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Beta decay

Nuclear processes
Radioactive decay processes

Beta decay is a type of radioactive decay in which a beta particle (an electron or a positron) is emitted. In the case of electron emission, it is referred to as "beta minus"(β- ), in the case of a positron, "beta plus"(β+ ).

In beta minus decay, a neutron is converted to a proton via the weak nuclear force and a beta particle (an electron) and an anti-neutrino are emitted.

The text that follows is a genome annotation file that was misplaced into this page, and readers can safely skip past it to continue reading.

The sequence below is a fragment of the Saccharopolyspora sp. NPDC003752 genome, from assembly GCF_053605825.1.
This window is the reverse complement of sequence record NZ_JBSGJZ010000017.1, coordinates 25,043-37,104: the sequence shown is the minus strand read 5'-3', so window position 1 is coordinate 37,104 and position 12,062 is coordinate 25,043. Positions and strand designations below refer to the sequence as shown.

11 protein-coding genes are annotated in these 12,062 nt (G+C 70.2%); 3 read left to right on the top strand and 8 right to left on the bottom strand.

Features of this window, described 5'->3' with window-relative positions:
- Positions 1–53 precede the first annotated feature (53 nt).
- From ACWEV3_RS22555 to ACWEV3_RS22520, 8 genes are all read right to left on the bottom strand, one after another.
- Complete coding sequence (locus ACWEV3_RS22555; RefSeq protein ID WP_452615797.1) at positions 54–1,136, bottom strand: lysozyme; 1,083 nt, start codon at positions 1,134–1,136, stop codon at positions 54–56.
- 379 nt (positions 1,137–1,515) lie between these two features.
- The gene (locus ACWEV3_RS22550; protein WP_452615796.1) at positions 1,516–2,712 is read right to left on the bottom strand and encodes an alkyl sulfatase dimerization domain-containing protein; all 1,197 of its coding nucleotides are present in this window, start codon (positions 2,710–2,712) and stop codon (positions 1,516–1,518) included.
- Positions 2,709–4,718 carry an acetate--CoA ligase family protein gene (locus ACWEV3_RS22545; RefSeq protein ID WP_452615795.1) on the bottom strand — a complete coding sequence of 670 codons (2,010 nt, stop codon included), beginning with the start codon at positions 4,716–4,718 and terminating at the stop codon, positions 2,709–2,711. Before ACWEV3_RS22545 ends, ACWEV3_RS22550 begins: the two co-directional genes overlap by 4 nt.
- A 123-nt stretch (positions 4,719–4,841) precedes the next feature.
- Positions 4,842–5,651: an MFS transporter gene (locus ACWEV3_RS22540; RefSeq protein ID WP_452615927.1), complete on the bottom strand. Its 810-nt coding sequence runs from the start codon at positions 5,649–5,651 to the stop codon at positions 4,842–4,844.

In beta plus decay, a proton is converted to a neutron via the weak nuclear force and a beta minus particle (a positron) and a neutrino are emitted.

The study of beta decay provided the first physical evidence of the neutrino. The energies of electrons emitted by beta decay were observed to be non-continuous (some being more energetic than others). A problem arose in trying to explain what happened to the missing energy if an electron was emitted with less than maximum energy - the Law of conservation of energy appeared to be violated. To solve this, Wolfgang Pauli proposed that the "missing" energy was carried away by another yet undiscovered particle - the neutrino. This was analysed in more detail by Enrico Fermi.

See also: beta particle, particle radiation, radioactive isotope